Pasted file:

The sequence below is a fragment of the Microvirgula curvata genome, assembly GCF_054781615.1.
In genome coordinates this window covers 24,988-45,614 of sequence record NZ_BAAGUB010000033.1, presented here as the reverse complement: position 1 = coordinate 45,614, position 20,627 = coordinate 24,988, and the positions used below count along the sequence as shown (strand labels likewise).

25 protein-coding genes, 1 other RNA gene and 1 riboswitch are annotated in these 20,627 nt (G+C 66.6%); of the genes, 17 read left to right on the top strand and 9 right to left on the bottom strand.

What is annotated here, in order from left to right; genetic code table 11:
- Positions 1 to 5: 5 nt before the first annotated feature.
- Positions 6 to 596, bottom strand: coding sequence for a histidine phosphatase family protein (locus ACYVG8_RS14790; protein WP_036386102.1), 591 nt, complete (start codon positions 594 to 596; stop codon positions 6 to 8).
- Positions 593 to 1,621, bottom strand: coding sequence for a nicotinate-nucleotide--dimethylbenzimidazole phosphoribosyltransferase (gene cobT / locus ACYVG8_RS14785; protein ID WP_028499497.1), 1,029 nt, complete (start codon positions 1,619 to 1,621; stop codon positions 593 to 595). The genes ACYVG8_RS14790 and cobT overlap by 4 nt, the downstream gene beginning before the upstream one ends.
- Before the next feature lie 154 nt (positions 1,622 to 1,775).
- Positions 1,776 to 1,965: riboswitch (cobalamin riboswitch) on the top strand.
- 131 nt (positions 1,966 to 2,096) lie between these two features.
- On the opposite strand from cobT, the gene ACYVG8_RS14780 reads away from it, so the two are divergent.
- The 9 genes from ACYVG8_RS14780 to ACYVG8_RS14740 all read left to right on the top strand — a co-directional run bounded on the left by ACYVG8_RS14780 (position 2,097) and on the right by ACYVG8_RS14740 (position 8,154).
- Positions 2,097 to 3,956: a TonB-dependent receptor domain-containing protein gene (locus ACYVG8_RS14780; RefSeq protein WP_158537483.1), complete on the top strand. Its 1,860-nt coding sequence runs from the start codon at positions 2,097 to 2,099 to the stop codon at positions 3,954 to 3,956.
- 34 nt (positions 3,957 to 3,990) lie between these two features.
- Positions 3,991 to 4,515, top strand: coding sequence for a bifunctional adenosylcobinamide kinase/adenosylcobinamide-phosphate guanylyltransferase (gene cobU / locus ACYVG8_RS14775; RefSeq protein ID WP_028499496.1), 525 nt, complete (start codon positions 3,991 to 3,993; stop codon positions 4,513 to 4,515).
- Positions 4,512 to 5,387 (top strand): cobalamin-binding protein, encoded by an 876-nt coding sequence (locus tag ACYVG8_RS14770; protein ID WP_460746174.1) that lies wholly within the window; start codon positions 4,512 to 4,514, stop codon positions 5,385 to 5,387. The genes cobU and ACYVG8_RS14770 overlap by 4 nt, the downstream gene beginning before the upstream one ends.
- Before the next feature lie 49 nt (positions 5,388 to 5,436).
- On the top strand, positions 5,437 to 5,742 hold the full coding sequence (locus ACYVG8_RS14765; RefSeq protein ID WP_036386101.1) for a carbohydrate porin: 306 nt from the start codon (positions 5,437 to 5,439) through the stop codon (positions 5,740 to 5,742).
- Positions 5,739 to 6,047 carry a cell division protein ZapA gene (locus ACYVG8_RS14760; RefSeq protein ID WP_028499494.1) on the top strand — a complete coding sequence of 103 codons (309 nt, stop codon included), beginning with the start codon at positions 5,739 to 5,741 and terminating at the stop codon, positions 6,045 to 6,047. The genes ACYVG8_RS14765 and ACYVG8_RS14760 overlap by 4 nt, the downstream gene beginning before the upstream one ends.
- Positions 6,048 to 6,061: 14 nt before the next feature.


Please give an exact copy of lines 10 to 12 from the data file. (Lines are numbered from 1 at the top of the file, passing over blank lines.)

- 131 nt (positions 1,966 to 2,096) lie between these two features.
- On the opposite strand from cobT, the gene ACYVG8_RS14780 reads away from it, so the two are divergent.
- The 9 genes from ACYVG8_RS14780 to ACYVG8_RS14740 all read left to right on the top strand — a co-directional run bounded on the left by ACYVG8_RS14780 (position 2,097) and on the right by ACYVG8_RS14740 (position 8,154).